In any event, the Seventh Circuit's criticism goes to the use of the boilerplate language in place of a credibility determination based on the record evidence. Richison v. Astrue, 462 Fed.Appx. 622, 625 (7th Cir. 2012) (" We have derided this sort of boilerplate as inadequate, by itself, to support a credibility finding.") (emphasis added). The ALJ noted that Plaintiff testified at the hearing that she was in significant pain, could not lift her then-infant son or a gallon of milk, did not cook or perform other household chores and relied on her husband (from whom she was recently separated), family members, and neighbors to assist her in taking care of her children and household tasks. (AR 31.) The ALJ also noted that Plaintiff testified that the " slightest cough" causes her pain, she " regularly undergoes chiropractic care that provides only brief relief" from the pain, muscle relaxants also provide some relief, she does not take any prescription pain medication " because she finds that pain to be a useful indicator of when she is overtaxing her joints, " and that she lies down for about 80% of the day. (Id. 32.)

However, the ALJ stated that " the objective medical evidence does not fully support and is inconsistent with the claimant's subjective complaints [of pain]." (Id.) She then went through a recitation of Plaintiff's medical history including that:

o her March 2009 follow-up after surgery on her ankles showed an " excellent" result and that pain she had reported during the March follow-up stemming from plantar fasciitis had improved by April 2009 with ice massage, reporting a pain level from that condition as 0 on a scale of 1 (least severe) to 10;
o at the April 2009 appointment, the pain from the exostosis of the Evans calcaneal osteotomy on the left foot was manageable if she wore loose-fitting shoes;
o Progress notes dated July 26, 2010 indicated that claimant was in no acute distress and ambulated without difficulty;
o a September 2010 musculoskeletal examination was within " normal limits, " except for hyperextensible joints; and
o during a mental status exam on October 6, 2010, there were no observed problems in the claimant's " ambulation, balance, or posture."

(Id. 32-35.)

Nevertheless, the ALJ's decision further notes that:

o a June 10, 2009 examination indicated that certain of Plaintiff's joints exhibited hypermobility times four, her fingers and thumbs were hyperextended and elbows and shoulders went beyond normal anatomic barriers for range of motion, her feet were flat with dropped arches and bilateral ankle weakness, and that the range of motion testing led to pain that was within normal limits;
o joint inspection " revealed no misalignment, asymmetry, crepitation, defects, or effusions except as noted in the knees, " and " stability in the lower extremities was normal" but pain in the rib cage existed at insertion sites, with similar results during examinations on January 11, 2010 and July 1, 2010, including that the " range of motion testing of most joints caused pain, " that the rib cage is painful at insertion sites on sternum and posterior along spine" and that she had " free floating ribs also with reproducible pain on palpation."

(Id. 33.)

In addition, the ALJ referred to an October 27, 2010 examination in which:

o Plaintiff " presented for an initial examination and evaluation with complaints of dull, aching and spastic pain in the neck and upper back, bilaterally" and that Plaintiff " also described sharp and throbbing occipital headaches, occurring all the time when she is awake";
o her walk " revealed no antalgic gait, " Plaintiff was " noted to be hypermobile and all cervical, thoracic, and lumbar spines were above normal limits, " that " [p]alpation of the left suboccipital muscle group of the neck demonstrated active trigger points" and the " right suboccipital muscle group of the neck revealed severe pain";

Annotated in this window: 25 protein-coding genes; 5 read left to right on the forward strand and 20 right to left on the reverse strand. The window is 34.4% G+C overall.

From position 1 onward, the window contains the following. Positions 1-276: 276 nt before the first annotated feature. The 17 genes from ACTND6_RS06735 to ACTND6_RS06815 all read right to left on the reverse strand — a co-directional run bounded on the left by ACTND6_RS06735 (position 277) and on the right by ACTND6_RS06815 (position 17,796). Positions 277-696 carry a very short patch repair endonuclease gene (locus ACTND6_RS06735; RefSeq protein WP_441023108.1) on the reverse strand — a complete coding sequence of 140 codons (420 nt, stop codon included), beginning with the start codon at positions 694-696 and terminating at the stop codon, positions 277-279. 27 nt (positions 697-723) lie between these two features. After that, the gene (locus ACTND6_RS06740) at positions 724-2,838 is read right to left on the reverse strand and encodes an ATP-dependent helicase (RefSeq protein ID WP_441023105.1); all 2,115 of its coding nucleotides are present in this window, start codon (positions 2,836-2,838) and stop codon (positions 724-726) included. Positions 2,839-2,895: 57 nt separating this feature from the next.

o the " midline structures of the paracervical muscles disclosed severe muscle spasms, " " palpations of the left upper thoracic group of the dorsum disclosed moderate pain, " the " upper thoracic midline strictures of the dorsum demonstrated inflammation" and that the " right upper thoracic group of the dorsum revealed hypertonicity."

(Id. 34.)

The ALJ concluded that " while the claimant undoubtedly may experience some pain, limitations, and restrictions from her impairments, the medical record in its entirety demonstrates that the claimant has no greater limitations in her ability to perform work activities than those reflected in the residual functional capacity reached in this decision." (Id. 38.)

The Court, however, is troubled by the ALJ's lack of discussion of the effect of EDS on Plaintiff and her complaints of pain. Indeed, other than identifying it as a severe impairment from which Plaintiff suffered, the ALJ barely mentions it again, but does note that Plaintiff has had chronic joint pain with major reconstruction of the ankles with a history of multiple joint dislocations. The ALJ failed to refer to the December 1, 2009 report from Children's Memorial Hospital, Division of Genetics, Birth Defects and Metabolism, to whom Plaintiff was referred by her treating physician, Dr. Susan Fedinec, after Plaintiff was diagnosed with EDS. (Id. 314.) The report summarized Plaintiff's " History of Present Illness" as follows:

Ms. Austin reports a history of chronic joint subluxations[5] and dislocations involving her jaw and shoulder along with bilateral ankle reconstruction that required scar revision. Ms. Austin also reports significant musculoskeletal pain and has been seeing a naprapath, Dr. Dawn Olson, for myofascial release. She takes over the counter pain killers when needed and has never had evaluation at a pain clinic. She was referred for evaluation in the Dept. of Rheumatology at Northwestern Memorial Hospital where the diagnosis of EDS was made with recommendations for cardiac evaluation . . . and pain management. Ms. Austin is seeking further genetic counseling related to her diagnosis and implications for her daughter who was also evaluated at today's clinic appointment.

(Id. 315.) The report later states that:

This type of EDS [hypermobility type] is typically characterized chiefly by joint laxity but can have involvement of other organs, . . . along with the findings of soft skin and easy bruising. We discussed that subluxations and joint dislocations are common, along with the potential for chronic pain that can be quite disabling.